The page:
Ann Arbor, MI — Day three of a trial involving four children suing two engineering companies for alleged negligence related to the Flint water crisis commenced March 2 with witness testimony from Jeffery Hansen, a former employee of Lockwood, Andrews & Newnam, one of the engineering firms named in the suit.
The children—Andrea Teed, Daylanna Warre, Emir Sherrod, and Riley Vanderhagen—say they suffered alleged injuries due to lead exposure. They are suing LAN, Veolia North America, and related companies that were hired by the city of Flint to advise officials on water issues as it switched its water supply from Detroit to the Flint River.
Moshe Maimon, one of the lawyers representing the four plaintiff children, directly examined Hansen for hours. His was the only testimony for the day.
Hansen is an engineer currently living in Michigan who had worked for LAN as a project manager in its Flint office when the city contracted with them in June 2013.
Maimon submitted to evidence several reports and studies that LAN had been involved with dating back to 2009. These included a 2011 report titled “Technical Memorandum Cost of Service Study: Flint Water Treatment Plant using the Flint River for Source Water,” as well as the firm’s 2013 water treatment proposal with the city.
The $34 million proposal listed three essential tasks. Maimon read them aloud:
1. A plant run to be scheduled later that summer to test the treatment systems and hydraulic capacity of the plant.
2. The development of an engineering planning report to determine the immediate and long-term improvements using the Flint River as a source of water.
3. An expedited design of the immediate improvements for continuous operation and treatment of the Flint River water.
LAN was initially contracted to perform the first two tasks but later entered into a “change order” with the city, which did involve design work.
As part of the contract, Warren Green, vice president and chief engineer for LAN, submitted a proposal to do a test run of the plant for 38 days between July 8, 2013 and Aug. 16, 2013. This was to allow time to collect data on the system and evaluate the water quality.
“What this is saying is that one of the purposes of the plant test run is to collect data and information generated during that test run. … And that LAN would evaluate the plant and unit systems performance for water quality and hydraulic capacity,” Maimon said.
He asked Hansen if “water quality” was synonymous with water safety and its limitations, including the lead and copper rule. Hansen said, “yes.”
LAN had not been contracted to collect the data, Hansen said, but they had agreed to review the data which would be provided by the city and evaluate the water for quality and safety.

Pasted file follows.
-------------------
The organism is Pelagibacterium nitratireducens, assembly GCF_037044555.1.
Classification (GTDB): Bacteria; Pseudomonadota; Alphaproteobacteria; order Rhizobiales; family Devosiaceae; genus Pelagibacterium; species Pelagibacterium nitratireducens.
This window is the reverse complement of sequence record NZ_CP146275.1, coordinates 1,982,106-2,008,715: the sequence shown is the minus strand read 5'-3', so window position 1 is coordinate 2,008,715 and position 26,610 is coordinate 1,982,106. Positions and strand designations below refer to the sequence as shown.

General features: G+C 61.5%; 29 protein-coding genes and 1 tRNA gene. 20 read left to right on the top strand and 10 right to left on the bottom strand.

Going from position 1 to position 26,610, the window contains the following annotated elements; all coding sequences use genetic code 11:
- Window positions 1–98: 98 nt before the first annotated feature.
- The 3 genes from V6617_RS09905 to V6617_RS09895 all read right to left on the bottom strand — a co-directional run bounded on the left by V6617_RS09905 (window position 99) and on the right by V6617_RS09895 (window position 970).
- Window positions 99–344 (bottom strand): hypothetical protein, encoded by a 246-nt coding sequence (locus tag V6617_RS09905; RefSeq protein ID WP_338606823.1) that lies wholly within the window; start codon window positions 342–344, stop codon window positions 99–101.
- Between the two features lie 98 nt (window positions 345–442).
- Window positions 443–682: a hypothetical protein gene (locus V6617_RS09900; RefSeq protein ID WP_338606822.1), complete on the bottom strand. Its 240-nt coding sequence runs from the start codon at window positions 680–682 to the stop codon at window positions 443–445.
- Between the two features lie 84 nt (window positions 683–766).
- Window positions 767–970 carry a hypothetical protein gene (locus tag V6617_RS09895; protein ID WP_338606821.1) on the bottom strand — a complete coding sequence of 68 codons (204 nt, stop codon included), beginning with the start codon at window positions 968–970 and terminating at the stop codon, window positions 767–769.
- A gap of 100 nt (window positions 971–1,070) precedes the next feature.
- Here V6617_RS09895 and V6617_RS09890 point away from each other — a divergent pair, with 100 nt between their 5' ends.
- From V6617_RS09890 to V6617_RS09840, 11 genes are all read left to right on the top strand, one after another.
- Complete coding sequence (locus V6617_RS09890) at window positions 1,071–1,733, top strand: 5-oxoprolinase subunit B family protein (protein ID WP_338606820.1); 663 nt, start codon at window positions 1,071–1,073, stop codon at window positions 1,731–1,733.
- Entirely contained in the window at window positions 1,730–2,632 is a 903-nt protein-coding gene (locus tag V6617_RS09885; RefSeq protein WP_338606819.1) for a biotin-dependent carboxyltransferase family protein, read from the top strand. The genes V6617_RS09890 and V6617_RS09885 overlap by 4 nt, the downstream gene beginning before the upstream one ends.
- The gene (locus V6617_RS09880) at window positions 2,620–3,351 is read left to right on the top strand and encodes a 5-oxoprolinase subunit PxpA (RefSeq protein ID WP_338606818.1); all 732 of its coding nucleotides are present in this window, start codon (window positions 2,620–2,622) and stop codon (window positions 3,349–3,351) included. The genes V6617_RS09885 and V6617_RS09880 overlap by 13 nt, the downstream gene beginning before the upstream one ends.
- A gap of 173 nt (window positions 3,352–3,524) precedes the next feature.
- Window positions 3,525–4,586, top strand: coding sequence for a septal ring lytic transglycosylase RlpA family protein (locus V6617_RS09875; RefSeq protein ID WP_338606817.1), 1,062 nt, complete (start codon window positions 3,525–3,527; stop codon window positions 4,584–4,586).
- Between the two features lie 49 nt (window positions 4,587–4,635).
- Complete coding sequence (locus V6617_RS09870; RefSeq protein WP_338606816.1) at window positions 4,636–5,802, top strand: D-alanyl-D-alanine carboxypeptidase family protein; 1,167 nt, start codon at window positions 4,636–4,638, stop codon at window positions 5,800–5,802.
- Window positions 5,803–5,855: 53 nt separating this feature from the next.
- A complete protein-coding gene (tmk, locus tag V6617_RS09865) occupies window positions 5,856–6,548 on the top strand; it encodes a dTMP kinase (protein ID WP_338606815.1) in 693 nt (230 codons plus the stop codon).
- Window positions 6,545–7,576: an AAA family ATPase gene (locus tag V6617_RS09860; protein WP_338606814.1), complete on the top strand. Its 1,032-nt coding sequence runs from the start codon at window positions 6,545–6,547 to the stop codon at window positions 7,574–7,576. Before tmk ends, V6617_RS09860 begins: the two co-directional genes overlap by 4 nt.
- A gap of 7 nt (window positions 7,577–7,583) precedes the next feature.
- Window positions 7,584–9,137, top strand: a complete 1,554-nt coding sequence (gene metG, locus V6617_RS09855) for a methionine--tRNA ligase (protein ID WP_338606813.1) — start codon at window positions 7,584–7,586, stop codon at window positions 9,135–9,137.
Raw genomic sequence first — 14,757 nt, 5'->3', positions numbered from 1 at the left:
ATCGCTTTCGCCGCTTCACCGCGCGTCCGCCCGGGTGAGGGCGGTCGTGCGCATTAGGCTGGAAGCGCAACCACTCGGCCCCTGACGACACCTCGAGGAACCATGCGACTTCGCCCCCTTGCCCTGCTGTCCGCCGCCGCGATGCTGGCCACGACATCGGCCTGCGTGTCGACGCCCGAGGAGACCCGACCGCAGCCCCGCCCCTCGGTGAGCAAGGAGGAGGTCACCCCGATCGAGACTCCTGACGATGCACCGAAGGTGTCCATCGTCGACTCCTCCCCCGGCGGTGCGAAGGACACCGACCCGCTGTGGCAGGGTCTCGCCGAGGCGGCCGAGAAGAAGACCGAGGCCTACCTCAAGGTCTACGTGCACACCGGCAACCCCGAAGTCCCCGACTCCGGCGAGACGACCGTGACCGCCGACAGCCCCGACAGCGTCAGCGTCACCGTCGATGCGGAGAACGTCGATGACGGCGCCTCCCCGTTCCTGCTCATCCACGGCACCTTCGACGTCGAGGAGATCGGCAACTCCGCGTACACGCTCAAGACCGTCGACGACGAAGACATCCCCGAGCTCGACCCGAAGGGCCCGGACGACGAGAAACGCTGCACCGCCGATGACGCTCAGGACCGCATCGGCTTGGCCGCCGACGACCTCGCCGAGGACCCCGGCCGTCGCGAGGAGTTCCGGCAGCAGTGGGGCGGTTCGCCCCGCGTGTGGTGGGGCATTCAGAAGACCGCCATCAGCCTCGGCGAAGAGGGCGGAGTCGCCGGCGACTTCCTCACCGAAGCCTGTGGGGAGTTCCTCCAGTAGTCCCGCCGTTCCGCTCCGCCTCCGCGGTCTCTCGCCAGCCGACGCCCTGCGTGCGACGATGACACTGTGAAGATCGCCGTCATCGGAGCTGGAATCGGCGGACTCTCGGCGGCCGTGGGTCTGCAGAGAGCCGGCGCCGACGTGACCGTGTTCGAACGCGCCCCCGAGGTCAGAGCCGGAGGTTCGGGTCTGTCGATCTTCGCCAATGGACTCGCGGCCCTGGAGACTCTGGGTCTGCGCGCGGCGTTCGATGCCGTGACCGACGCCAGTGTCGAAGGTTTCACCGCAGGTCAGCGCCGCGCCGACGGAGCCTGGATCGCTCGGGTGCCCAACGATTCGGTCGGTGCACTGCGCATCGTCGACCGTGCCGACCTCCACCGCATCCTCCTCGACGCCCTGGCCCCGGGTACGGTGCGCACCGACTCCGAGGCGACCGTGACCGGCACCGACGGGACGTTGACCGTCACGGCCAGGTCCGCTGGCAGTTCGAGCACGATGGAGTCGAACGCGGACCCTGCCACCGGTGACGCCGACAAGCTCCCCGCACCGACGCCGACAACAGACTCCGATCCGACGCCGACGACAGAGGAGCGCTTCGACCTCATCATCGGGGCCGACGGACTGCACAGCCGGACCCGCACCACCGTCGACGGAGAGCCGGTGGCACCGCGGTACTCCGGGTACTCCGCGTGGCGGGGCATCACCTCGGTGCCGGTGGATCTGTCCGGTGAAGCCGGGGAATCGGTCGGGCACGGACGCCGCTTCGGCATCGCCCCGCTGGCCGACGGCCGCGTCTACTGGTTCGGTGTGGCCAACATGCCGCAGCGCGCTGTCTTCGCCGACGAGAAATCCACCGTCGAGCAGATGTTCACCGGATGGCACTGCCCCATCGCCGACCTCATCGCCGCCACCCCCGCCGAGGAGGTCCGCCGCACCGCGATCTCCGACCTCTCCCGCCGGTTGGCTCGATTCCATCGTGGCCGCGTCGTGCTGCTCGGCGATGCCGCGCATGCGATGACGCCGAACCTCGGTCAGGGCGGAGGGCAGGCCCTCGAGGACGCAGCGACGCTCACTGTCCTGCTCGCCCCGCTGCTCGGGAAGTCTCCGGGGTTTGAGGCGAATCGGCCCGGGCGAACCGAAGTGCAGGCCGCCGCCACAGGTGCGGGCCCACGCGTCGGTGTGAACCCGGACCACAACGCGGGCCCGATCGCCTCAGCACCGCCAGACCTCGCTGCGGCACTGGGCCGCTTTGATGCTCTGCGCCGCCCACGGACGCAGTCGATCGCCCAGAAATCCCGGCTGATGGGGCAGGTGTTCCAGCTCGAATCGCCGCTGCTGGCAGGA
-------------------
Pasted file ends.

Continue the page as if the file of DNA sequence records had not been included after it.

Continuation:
However, the city failed to perform the tests because they encountered problems with equipment and different components of the plant, Maimon said.
“It would not have been your professional recommendation as a professional engineer that the city of Flint distribute water without testing the plant properly, first, correct?” Maimon asked Hansen.
Hansen said that was “beyond his realm” of understanding and that he relied on Green, who was the company’s water treatment expert.
Maimon cited a testimony from Hansen made in 2016 in which he was quoted saying “no,” he would not recommend that Flint distribute water without testing.
During his previous testimony, Hansen also said that Green recommended that the city not run the plant until proper testing is completed.
Maimon quoted Hansen directly:
“I don’t remember exactly what meeting and what date, but I do remember Warren recommending to the city that they do a not only that initial test run, but after all the improvements were done, do a full 60- to 90-day commissioning run to make sure everything was functioning properly.”
When Maimon asked Hansen if there were any documentation of Green’s recommendation to the city, Hansen said “no.”
Maimon continued to ask Hansen if he had personally witnessed any meetings where Green or other LAN employees “stood up” and insisted that the city test the water to ensure public health safety.
Hansen said there had been initial conversations, but he had never heard Green reference the safety of Flint residents.
A meeting took place at the Flint Water Treatment Plant on June 26, 2013, between LAN, city employees, and the Department of Environment, Great Lakes, and Energy–known at the time as The Michigan Department of Environmental Quality.
According to Hansen’s previous testimony, during the meeting, Brent Wright from the city of Flint asked if corrosion control would be required. Two representatives from the former MDEQ said that it wasn’t necessary to start and all that would be required are two six-month monitoring periods for lead and copper.
Maimon asked again if Hansen or Green “stood up” and insisted that the city test the water to ensure public health safety.
Hansen said he recalled that after the meeting, Green met with two city employees on the sidewalk and said they should “think” about the corrosion control issue but did not mention anything about endangering the lives of children.
The trial then concluded for the day. It will resume March 3 at 9 a.m. via Zoom. To watch the trials, go to the Court’s website at www.mied.uscourts.gov.